Women Writers Find a New Platform
It’s no secret that if you’re a long-form writer hoping to publish in a glossy newsstand magazine, your chances are few and far between. Space for feature-length bylines has all but disappeared in recent years, and if you’re a woman you can almost count the opportunities on fingers and toes.
According to VIDA, which tracks the gender gap in major literary magazines and journals, men typically receive between 57 and 75 percent of byline space (the worst offender was the New York Review of Books, which gave 78.5 percent of bylines to men in 2013), despite the fact that women spend far more than men on printed books and magazines as well as emerging digital sites.
The cruelty of the numbers convinced magazine editor Peggy Northrop and bestselling author Laura Fraser to take a major step to give women writers a voice. In 2013, they partnered with media executive Rachel Greenfield to launch Shebooks, an online site that publishes original journalism, as well as fiction and memoir by women.
“We really did have an ‘aha’ moment,” said Fraser, Shebooks cofounder and editorial director, in a recent interview. She described being at a journalism conference with her friend and colleague of 25 years, Northrop, Shebooks cofounder and president. As they listened to mostly men talking about new digital spaces such as the Atavist and Byliner for long-form feature writers, Northrop turned to Fraser and said, ‘Someone should do this for women.’”
Sites like Byliner publish few women, says Fraser (full disclosure: I’m a Byliner author and have also been invited to contribute to Shebooks). And those they do publish tend to be headliners like Mary Roach, Margaret Atwood, and Susan Orlean—“all wonderful writers,” says Fraser, but writers whose bylines are already found in established venues like The New Yorker.
Fraser wrote for Vogue while Northrop was an editor at the magazine. “At Vogue,” she said, “Peggy and I did five- to six-thousand-word pieces on stories like the last doctor in Minnesota who would do abortions, and the Stanford brain surgeon who was suing for sexual harassment. The kind of writers I want,” she added, “are, honestly, writers like myself.”
And so, they set up shop with a seed grant of $16,000 from the McCormick Foundation’s New Media Women Entrepreneurs project, publishing 48 new e-books since last fall under the tagline “Every woman has a story.”
Shebooks offers both veteran and novice writers a revenue share of 50/50 (comparable to the business model for some other similar sites paying for original writing) as well as a small advance against their earnings. At a time when “journalism in general has been devalued,” according to Fraser, and writers are contributing to what she calls “plantation sites” that pay little or nothing, the Shebooks mission is different. Valuing writers by paying them fairly, says Fraser, was another “one of the wrongs we wanted to correct.”
“The idea that everything online should be free isn’t sustainable,” agrees Northrop, who has kept her day job as editor-in-chief at Sunset Publishing, a division of Time Inc. “It hasn’t worked for magazines, and I think it’s ridiculous, frankly, if we want good content and writers who don’t have inheritances. We need to fix the business model.”
To this end, all three Shebooks founders have contributed their own money to the venture, said Northrop, as well as raising an additional $300,000 from family and friends. In May they also launched an “Equal Writes” campaign on Kickstarter, asking for $50,000 to pay women writers for another 40 e-books currently in the works. Their plan was to fund 100 new e-books in 2014.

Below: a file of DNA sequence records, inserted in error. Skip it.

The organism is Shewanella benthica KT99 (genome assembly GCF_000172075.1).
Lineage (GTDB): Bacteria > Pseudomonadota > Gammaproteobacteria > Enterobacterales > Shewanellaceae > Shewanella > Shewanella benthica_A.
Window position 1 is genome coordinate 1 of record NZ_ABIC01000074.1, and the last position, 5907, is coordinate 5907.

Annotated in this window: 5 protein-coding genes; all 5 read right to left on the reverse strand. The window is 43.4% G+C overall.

While working as editor-in-chief at MORE magazine, Northrop said that women would frequently approach her with ideas for memoirs. Their stories were so impressive that she would have loved to publish a new memoir every month.
“But advertisers hated that kind of thing, frankly,” she recalled. “They asked, ‘Do we have to do a breast cancer story, or talk about the woman who divorced?’” These were “real women’s lives,” said Northrop, “where not everything is neat and packaged.”
Whether in the form of memoir, fiction, or journalism, their site was a natural fit for e-books, says Northrop (pieces longer than most magazine articles but shorter than most books), since women are 71 percent of e-book buyers, in what is already a $3.3 billion market. Whereas a typical magazine article is only about 3,000 words long, and most publishers need at least 50,000 words to print a traditional paper book, e-books are a hybrid form that allows writers to publish in the 10,000–20,000 word range, a length that allows busy women readers to read each piece in about two hours.
Subscribers can pay $2.99 for individual e-books that can be read on Kindle, Nook, iPad, and other mobile devices, or (for iPhone and iPad users) they can pay a monthly subscription fee of $4.95 to $7.95 for unlimited access.
In addition to publishing works of journalism like “Can Men Have It All?” by Suzanne Braun Levine, the former editor of Ms. Magazine, the site gives equal space to fiction, such as “The Wonder Bread Summer,” by Jessica Anya Blau, which made the Oprah’s Book Club summer reading list.
“If the world was working and women were represented,” said Fraser, “we wouldn’t need this.” Apparently, at least 630 of their supporters agree that it is needed. In June, Shebooks announced that it had reached its Equal Writes campaign goal, raising $50,830 in pledges three days before deadline.